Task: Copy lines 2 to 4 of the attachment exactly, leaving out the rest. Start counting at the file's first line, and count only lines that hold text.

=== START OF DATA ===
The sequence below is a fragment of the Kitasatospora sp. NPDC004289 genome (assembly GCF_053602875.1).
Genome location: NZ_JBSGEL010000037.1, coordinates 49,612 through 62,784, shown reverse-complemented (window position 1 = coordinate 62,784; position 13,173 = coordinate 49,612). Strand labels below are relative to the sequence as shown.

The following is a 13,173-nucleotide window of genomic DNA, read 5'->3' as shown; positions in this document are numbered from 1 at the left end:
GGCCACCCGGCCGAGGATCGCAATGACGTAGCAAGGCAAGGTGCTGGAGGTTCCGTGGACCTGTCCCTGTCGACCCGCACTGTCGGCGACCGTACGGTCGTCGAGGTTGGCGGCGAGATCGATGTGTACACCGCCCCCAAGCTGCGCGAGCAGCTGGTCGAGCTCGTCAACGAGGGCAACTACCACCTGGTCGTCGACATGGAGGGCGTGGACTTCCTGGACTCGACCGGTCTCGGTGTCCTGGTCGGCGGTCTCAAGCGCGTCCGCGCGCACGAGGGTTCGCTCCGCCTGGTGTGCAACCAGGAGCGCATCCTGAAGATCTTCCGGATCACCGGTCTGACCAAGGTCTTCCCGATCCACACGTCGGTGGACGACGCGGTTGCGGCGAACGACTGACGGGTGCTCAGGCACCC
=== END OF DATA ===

Genome location: NZ_JBSGEL010000037.1, coordinates 49,612 through 62,784, shown reverse-complemented (window position 1 = coordinate 62,784; position 13,173 = coordinate 49,612). Strand labels below are relative to the sequence as shown.

The following is a 13,173-nucleotide window of genomic DNA, read 5'->3' as shown; positions in this document are numbered from 1 at the left end:
GGCCACCCGGCCGAGGATCGCAATGACGTAGCAAGGCAAGGTGCTGGAGGTTCCGTGGACCTGTCCCTGTCGACCCGCACTGTCGGCGACCGTACGGTCGTCGAGGTTGGCGGCGAGATCGATGTGTACACCGCCCCCAAGCTGCGCGAGCAGCTGGTCGAGCTCGTCAACGAGGGCAACTACCACCTGGTCGTCGACATGGAGGGCGTGGACTTCCTGGACTCGACCGGTCTCGGTGTCCTGGTCGGCGGTCTCAAGCGCGTCCGCGCGCACGAGGGTTCGCTCCGCCTGGTGTGCAACCAGGAGCGCATCCTGAAGATCTTCCGGATCACCGGTCTGACCAAGGTCTTCCCGATCCACACGTCGGTGGACGACGCGGTTGCGGCGAACGACTGACGGGTGCTCAGGCACCC